Free-stream density perturbations in a reflected-shock tunnel
Focused laser differential interferometry is used to quantify the free-stream density perturbations in the T5 reflected-shock tunnel. The investigation of reflected-shock tunnel disturbances is motivated by the study of hypervelocity boundary-layer instability and transition. Past work on hypersonic wind-tunnel noise is briefly reviewed. New results are reported for hypervelocity air flows at reservoir enthalpies between 5 and 18 MJ/kg at Mach ≈ 5.5. Statistical analysis finds no correlation of RMS density perturbations with tunnel run parameters (reservoir pressure, reservoir mass-specific enthalpy, free-stream unit Reynolds number, free-stream Mach number, and shot number). Spectrograms show that the free-stream disturbance level is constant throughout the test time. Power spectral density estimates of each of the experiments are found to collapse upon each other when the streamwise disturbance convection velocity is used to eliminate the time scale. Furthermore, the disturbance level depends strongly on wavelength. If the disturbance wavelength range of interest is between 700 μm and 10 mm, the tunnel noise is measured to be less than 0.5 % with the focused laser differential interferometer.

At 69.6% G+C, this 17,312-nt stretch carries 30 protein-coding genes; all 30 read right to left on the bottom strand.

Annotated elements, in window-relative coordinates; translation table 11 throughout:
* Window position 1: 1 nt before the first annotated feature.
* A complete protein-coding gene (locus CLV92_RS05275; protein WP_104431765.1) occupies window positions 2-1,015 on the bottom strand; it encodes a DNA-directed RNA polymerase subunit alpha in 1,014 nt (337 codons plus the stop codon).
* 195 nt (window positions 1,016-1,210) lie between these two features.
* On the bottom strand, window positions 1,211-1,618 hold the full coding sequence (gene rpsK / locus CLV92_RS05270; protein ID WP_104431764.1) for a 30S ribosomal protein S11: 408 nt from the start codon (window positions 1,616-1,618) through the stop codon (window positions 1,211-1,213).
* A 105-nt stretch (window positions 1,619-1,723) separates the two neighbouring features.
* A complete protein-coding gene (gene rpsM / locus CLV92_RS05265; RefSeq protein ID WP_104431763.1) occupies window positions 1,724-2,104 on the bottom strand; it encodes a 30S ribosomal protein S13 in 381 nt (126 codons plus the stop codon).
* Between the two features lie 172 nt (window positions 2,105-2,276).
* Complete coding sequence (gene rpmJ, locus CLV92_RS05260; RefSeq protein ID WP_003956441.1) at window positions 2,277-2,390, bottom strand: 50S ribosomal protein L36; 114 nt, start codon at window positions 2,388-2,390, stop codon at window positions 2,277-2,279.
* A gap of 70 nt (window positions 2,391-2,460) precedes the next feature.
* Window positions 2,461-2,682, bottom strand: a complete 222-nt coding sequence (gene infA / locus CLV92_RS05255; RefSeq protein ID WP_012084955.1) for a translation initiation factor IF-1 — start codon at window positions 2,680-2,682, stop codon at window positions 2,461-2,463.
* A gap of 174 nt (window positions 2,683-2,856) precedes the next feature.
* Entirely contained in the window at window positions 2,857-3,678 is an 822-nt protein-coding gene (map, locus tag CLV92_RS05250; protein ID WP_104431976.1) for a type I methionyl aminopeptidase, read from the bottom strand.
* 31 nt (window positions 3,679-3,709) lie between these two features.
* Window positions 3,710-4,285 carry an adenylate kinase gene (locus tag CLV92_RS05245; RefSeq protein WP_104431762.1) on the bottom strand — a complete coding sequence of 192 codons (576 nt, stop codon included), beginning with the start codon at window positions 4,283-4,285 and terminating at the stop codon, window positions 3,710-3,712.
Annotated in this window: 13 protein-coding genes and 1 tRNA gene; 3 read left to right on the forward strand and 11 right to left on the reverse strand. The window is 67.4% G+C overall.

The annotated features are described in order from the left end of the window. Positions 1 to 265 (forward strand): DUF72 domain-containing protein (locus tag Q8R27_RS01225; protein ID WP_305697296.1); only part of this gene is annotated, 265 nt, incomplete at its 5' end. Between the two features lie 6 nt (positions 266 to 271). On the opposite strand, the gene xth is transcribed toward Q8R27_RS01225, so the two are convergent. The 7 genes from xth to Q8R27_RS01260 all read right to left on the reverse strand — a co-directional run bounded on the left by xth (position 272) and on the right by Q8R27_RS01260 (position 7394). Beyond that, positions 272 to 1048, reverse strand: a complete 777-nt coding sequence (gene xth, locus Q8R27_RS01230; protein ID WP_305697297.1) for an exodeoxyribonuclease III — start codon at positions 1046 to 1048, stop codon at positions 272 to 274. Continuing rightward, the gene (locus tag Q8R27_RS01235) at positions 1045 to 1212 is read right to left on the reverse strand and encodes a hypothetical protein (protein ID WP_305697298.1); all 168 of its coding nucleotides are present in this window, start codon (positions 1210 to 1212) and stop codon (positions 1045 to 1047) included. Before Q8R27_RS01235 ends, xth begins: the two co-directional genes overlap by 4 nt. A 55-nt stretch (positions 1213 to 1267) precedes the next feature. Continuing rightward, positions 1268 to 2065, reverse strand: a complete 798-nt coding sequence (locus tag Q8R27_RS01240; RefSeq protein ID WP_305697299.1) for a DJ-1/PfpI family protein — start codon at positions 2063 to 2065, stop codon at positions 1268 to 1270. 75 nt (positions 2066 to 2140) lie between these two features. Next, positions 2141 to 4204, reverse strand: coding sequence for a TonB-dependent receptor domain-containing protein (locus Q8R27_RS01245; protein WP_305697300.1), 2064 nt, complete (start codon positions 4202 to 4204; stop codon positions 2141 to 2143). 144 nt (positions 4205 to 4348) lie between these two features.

© 2014 Springer-Verlag Berlin Heidelberg. Received: 28 August 2013; Revised: 18 December 2013; Accepted: 4 January 2014; Published online: 16 January 2014. This work is based in part on the Ph.D. dissertation of the first author (Parziale 2013); additionally, it was an activity that was part of National Center for Hypersonic Laminar–Turbulent Research, sponsored by the ''Integrated Theoretical, Computational, and Experimental Studies for Transition Estimation and Control'' project supported by the US Air Force Office of Scientific Research and the National Aeronautics and Space Administration (FA9552-09-1-0341). The authors would like to thank Bahram Valiferdowsi and Joe Jewell for help running T5, Ross Wagnild for help with the program to compute the run conditions, and Ivett Leyva for her helpful comments and thoughts.